Continue to dig out all caulk that is loose or just done improperly and looking ugly. Re-caulk what you can with a paintable caulk. Caulk with some silicone in it is alright for a bath but don't use pure silicon. Invest in a good caulking gun too. Those $2-3 things are worthless.

Assuming water did not get into the plaster or drywall, invest in a good 6-8" drywall knife, a drywall pan, and either a small container of pre-mixed mud (unless you anticipate a need for more) or 20 minute hot/dry mix (store it in an airtight rubbermaid type thing) mud. (Hot mud is sold by its approximate cure time from 5-120 or so minutes. 20 or even 45 is a good starting point for a novice and even pros will think about using 5). Dump the dry mud in your pan and add water to make the mud. Remember it starts curing with the first drop of water though so don't waste a lot of time.

Fill those gaping "holes" low spots with mud and surface as best you can to match the surrounding area. You can try to match the texture by mixing mud a little thinner and "dabbing" it on with a sponge for texture. Or if it is above the shower, you may be better just leaving it alone. The nice thing about hot mud is you can control the consistency and it dries faster.

Sand any excess mud either with sandpaper or if you are careful a wet sponge will work. Caulk between the patch and the top of the surround.

Prime and two coats of paint.

If water got to the plaster or drywall (whichever is behind) you should really cut out the effected area and patch with patching plaster or drywall. Again, working around the texture is going to be tricky.

VERY important.
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Old 04-17-2013, 07:45 PM   #7
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Almost have the coats of mud finished now.

New question, as you can see in the pics a good amount of paint peeled off when I removed the caulk. The remaining paint is pretty sturdy, my question is, when I paint do you think these lines where the paint peeled will show through? If so, how can I combat this?

Also, please recommend some good primer/paint for my bathroom. My wife wants a blue-green / teal color. Thanks again guys!!
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Old 04-17-2013, 09:47 PM   #8
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Are the walls in your photos plaster?

What do you mean by "Sturdy" paint, well adhered? It looks like it is peeling off pretty badly in your photos.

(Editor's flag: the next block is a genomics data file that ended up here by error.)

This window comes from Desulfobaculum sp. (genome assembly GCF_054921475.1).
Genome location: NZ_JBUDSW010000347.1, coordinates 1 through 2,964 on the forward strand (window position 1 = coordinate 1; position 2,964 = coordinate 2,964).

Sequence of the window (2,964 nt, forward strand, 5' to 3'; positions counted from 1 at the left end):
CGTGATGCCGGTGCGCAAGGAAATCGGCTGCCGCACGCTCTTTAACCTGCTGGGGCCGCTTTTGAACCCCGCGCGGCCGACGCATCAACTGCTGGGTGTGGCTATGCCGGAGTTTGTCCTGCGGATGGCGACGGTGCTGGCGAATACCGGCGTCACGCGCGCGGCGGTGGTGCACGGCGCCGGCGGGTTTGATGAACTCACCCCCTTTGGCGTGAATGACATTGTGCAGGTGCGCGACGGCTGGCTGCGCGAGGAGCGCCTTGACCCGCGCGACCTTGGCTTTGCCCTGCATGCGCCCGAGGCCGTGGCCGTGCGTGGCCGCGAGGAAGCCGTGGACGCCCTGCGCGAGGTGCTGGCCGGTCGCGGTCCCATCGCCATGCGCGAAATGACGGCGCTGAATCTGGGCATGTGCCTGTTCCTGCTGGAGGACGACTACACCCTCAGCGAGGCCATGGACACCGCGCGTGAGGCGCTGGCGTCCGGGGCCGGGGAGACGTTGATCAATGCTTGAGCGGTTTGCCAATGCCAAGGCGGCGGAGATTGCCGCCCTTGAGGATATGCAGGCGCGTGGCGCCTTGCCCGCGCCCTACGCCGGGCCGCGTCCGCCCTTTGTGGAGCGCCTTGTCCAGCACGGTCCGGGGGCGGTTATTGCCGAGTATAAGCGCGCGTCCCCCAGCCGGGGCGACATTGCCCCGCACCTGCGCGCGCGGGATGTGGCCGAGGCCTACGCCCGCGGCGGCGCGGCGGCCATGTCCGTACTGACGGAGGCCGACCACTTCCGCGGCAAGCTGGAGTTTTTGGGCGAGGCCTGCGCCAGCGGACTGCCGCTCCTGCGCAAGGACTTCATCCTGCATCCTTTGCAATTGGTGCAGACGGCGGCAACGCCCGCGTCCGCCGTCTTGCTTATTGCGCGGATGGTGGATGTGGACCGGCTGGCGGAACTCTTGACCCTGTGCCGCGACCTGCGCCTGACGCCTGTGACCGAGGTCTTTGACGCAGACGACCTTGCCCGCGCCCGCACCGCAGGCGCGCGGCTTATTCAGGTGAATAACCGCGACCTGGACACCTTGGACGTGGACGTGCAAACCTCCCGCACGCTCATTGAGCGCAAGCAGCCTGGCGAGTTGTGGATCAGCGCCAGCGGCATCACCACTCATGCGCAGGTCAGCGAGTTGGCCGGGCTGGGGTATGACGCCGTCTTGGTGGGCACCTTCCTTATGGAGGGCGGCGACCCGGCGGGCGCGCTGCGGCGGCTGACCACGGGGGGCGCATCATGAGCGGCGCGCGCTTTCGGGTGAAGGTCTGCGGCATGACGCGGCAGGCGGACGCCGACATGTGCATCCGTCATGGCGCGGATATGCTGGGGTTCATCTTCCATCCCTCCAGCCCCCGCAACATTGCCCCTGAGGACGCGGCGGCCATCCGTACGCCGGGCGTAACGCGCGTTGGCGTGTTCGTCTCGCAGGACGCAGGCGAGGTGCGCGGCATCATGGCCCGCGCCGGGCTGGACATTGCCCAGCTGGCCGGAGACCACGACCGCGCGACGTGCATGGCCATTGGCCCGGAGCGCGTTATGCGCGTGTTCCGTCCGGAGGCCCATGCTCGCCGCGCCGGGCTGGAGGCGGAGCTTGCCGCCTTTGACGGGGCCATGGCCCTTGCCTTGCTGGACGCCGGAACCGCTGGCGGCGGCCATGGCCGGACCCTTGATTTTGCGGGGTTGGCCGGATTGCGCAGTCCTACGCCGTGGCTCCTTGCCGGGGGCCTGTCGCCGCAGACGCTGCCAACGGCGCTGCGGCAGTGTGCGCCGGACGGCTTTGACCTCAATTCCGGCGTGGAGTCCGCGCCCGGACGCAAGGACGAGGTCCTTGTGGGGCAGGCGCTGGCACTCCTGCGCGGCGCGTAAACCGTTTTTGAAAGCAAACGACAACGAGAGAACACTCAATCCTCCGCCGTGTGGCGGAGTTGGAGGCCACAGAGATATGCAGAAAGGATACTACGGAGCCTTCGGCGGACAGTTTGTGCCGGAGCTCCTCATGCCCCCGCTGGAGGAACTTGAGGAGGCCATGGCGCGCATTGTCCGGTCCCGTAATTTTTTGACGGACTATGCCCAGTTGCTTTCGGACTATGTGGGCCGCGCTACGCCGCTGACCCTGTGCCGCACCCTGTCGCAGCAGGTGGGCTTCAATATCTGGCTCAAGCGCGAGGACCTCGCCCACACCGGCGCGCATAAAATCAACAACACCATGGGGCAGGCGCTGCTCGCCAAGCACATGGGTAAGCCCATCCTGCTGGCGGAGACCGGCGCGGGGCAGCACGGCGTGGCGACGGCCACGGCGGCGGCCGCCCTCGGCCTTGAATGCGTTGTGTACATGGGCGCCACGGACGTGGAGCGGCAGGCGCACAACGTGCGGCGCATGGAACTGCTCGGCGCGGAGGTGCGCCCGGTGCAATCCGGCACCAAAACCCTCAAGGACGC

What you do is going to be based on how good the adhesion is and what you are working with.

I dont think you have posted that info.
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Old 04-17-2013, 09:57 PM   #9
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Yes the rest seems well adhered . What came off in the pics was a result of a massive amount of caulking all around from previous owner. I used fine sandpaper around on what's there and it's not peeling off , but doesn't feel completely smooth. And think the walls are drywall, I don't know if that's the same as plaster or not, the home was built in 93 if that matters .
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Old 04-18-2013, 02:51 AM   #10
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Skim up and over the peeled paint a little( with joint compound) and sand it smooth.
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Old 04-22-2013, 10:38 PM   #11
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I doubt anyone cares about my little project but I'm finished. Repaired the damaged drywall in the top corner above the shower, peeled all the loose paint and caulk from around the perimeter of the shower insert, skim coated over the peeled paint edges, patched all holes from fixtures, sanded and flung new texture with drywall compound from a bristle brush (matched it pretty good) primed with sherwin williams low VOC and painted with sherwin williams emerald paint. Thanks for the help guys!!

Got rid of that hideous sloppy brown/orange paint, much more relaxing now
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Old 04-22-2013, 11:01 PM   #12
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Looks good. That's almost the same color as my daughters room.
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Old 04-23-2013, 04:03 AM   #13
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You painted the fiberglass pink?
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Old 04-23-2013, 11:58 AM   #14
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Lol no. It's just the photo makes it look pink . Still white
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Old 04-23-2013, 01:25 PM   #15
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Nice work.